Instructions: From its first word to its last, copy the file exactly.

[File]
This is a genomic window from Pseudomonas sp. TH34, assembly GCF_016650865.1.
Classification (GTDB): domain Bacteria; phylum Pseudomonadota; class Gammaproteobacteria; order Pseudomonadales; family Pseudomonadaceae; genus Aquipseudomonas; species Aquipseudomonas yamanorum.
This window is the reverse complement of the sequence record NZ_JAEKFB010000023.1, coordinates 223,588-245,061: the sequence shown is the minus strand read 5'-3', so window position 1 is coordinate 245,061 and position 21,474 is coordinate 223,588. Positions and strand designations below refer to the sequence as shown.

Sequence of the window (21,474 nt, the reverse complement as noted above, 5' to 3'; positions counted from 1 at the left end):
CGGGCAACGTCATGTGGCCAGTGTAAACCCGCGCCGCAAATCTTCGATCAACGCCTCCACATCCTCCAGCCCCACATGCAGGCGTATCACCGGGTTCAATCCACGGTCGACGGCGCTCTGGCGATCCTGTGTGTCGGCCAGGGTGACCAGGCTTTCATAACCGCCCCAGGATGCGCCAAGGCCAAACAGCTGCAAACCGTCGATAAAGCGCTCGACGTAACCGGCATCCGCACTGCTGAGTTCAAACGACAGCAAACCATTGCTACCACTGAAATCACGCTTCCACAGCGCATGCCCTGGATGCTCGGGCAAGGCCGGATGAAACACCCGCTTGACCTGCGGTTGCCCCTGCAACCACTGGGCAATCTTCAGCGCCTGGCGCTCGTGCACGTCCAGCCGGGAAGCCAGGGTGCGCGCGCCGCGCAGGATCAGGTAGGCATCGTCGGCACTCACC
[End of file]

This is a genomic window from Pseudomonas sp. TH34, assembly GCF_016650865.1.
Classification (GTDB): domain Bacteria; phylum Pseudomonadota; class Gammaproteobacteria; order Pseudomonadales; family Pseudomonadaceae; genus Aquipseudomonas; species Aquipseudomonas yamanorum.
This window is the reverse complement of the sequence record NZ_JAEKFB010000023.1, coordinates 223,588-245,061: the sequence shown is the minus strand read 5'-3', so window position 1 is coordinate 245,061 and position 21,474 is coordinate 223,588. Positions and strand designations below refer to the sequence as shown.

Sequence of the window (21,474 nt, the reverse complement as noted above, 5' to 3'; positions counted from 1 at the left end):
CGGGCAACGTCATGTGGCCAGTGTAAACCCGCGCCGCAAATCTTCGATCAACGCCTCCACATCCTCCAGCCCCACATGCAGGCGTATCACCGGGTTCAATCCACGGTCGACGGCGCTCTGGCGATCCTGTGTGTCGGCCAGGGTGACCAGGCTTTCATAACCGCCCCAGGATGCGCCAAGGCCAAACAGCTGCAAACCGTCGATAAAGCGCTCGACGTAACCGGCATCCGCACTGCTGAGTTCAAACGACAGCAAACCATTGCTACCACTGAAATCACGCTTCCACAGCGCATGCCCTGGATGCTCGGGCAAGGCCGGATGAAACACCCGCTTGACCTGCGGTTGCCCCTGCAACCACTGGGCAATCTTCAGCGCCTGGCGCTCGTGCACGTCCAGCCGGGAAGCCAGGGTGCGCGCGCCGCGCAGGATCAGGTAGGCATCGTCGGCACTCACC